Indictment of President Trump Fuels the Former President’s 2024 Campaign Fundraising

Former President Donald Trump and his campaign for the 2024 presidential election are cashing in on the former president’s recent indictment and following arraignment in New York City.

Trump’s campaign took in almost $18.8 million in the January-March first quarter of 2023 fundraising, according to figures provided Saturday by his campaign.

However, the campaign also pointed out that the former president brought in almost as much — $15.4 million — in the two weeks that followed March 30, when news broke that Trump would be indicted, which would make him the first former president in American history to be charged with a crime.

The former president was indicted for allegedly falsifying business records tied to hush money payments made to former stripper and porn actress Stormy Daniels in 2016 ahead of the presidential election to keep her quiet over her claims of a sexual relationship with Trump years earlier.

Trump denies sleeping with Daniels and falsifying business records to conceal the payment. The former president plead not guilty at his April 4 arraignment to 34 felony counts of falsifying business documents.

Former President Trump’s campaign rapidly capitalized on the March 30 indictment news, running ads on Facebook and sending out fundraising emails to supporters.

The donations spotlight how much the indictment and arraignment of the former president have energized his backers. Simultaneously, Trump increased his lead over the rest of the potential and actual contenders in public opinion polling in the 2024 GOP presidential nomination’s emerging race.

Indictment has helped Trump “quite a bit among Republican primary voters”

Republican pollster Daron Shaw, and Democrat Chris Anderson, who conduct surveys for Fox News, said the indictment news “has helped Trump quite a bit among Republican primary voters.”

Shaw emphasized that Republican primary voters “view the case as politically motivated, and it reanimates feelings that Trump is still fighting forces they see as corrupt and out of control.”

An indictment for a possible crime, a perp walk, and accompanying court hearings could sound like a death knell for any politician on the ballot. However, for Trump, they have been a gift.

The indictment put the 2024 spotlight firmly back on Trump and has made it far more difficult for any rivals to gain traction, which secures Trump’s position as the clear leader during the early legs of the primary battle.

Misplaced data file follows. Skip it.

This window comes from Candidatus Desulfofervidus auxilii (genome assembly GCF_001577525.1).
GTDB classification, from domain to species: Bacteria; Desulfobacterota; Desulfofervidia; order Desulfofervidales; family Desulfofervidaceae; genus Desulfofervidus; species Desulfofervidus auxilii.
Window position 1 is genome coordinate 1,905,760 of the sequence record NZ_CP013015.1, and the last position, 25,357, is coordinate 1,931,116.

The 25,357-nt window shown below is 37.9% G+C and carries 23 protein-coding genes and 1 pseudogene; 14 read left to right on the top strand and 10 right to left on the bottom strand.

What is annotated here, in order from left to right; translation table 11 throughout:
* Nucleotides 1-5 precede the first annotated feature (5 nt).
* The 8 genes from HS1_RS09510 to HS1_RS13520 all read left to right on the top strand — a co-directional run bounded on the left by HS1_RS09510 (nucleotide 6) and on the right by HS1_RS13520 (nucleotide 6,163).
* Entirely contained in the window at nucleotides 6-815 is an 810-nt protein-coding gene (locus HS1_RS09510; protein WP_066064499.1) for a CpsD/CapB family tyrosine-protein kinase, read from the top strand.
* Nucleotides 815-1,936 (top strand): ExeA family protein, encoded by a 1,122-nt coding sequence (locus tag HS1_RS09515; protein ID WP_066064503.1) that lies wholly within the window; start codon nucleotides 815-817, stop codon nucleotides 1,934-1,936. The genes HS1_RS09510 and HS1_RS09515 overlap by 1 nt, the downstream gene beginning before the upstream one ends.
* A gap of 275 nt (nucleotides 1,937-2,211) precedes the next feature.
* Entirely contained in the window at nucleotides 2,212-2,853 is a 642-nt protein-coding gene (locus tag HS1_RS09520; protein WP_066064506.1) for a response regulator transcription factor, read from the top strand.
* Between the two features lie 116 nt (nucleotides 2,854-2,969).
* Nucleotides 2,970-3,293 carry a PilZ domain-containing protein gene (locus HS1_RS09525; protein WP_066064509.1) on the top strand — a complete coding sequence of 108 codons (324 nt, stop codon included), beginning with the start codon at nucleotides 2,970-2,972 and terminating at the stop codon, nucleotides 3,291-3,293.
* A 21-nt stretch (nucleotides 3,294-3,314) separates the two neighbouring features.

“In the short term, there’s a rallying effect, there’s a fundraising effect, which Trump is going to fully employ,” said David Kochel, longtime GOP strategist, a veteran of numerous Iowa-based and presidential campaigns.

Numbers show the boost for Trump. He averaged around $170,000 in fundraising per day at the start of the first quarter on January 1 until news of the indictment broke. The former president took in a whopping $4 million in the 24 hours after news of the indictment.

The almost $18.8 million in fundraising during the first quarter combines two separate entities: Trump Save America JFC (joint fundraising committee) and the former president’s campaign (Donald J. Trump for President 2024). A law requires the campaign to report its first-quarter fundraising by the end of Saturday.

Former President Trump launched his third straight White House campaign in mid-November. Only two other major contenders announced their candidacies before the end of the first quarter. Both former two-term South Carolina Governor and former ambassador Nikki Haley and multi-millionaire entrepreneur Vivek Ramaswamy have dove into the GOP presidential nomination race in February.

Haley has taken in more than $11 million in fundraising during the first six weeks of her campaign, from mid-February through the end of the quarter on March 31. Ramaswamy has yet to announce his figures.
Along with public opinion polling, fundraising is critical in determining grassroots appeal and a candidate’s strength. Fundraising dollars can be utilized to pay for travel and ads and build up a candidate’s campaign structure.